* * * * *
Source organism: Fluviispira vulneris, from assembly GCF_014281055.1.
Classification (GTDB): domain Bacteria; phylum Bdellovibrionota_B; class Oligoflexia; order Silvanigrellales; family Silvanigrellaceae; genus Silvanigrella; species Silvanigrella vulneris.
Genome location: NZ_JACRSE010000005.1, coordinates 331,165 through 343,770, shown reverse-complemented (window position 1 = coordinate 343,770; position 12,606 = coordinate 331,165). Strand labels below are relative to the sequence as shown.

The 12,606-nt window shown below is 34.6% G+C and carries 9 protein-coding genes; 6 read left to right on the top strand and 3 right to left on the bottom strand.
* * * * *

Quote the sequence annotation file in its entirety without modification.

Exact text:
Source organism: Fluviispira vulneris, from assembly GCF_014281055.1.
Classification (GTDB): domain Bacteria; phylum Bdellovibrionota_B; class Oligoflexia; order Silvanigrellales; family Silvanigrellaceae; genus Silvanigrella; species Silvanigrella vulneris.
Genome location: NZ_JACRSE010000005.1, coordinates 331,165 through 343,770, shown reverse-complemented (window position 1 = coordinate 343,770; position 12,606 = coordinate 331,165). Strand labels below are relative to the sequence as shown.

The 12,606-nt window shown below is 34.6% G+C and carries 9 protein-coding genes; 6 read left to right on the top strand and 3 right to left on the bottom strand.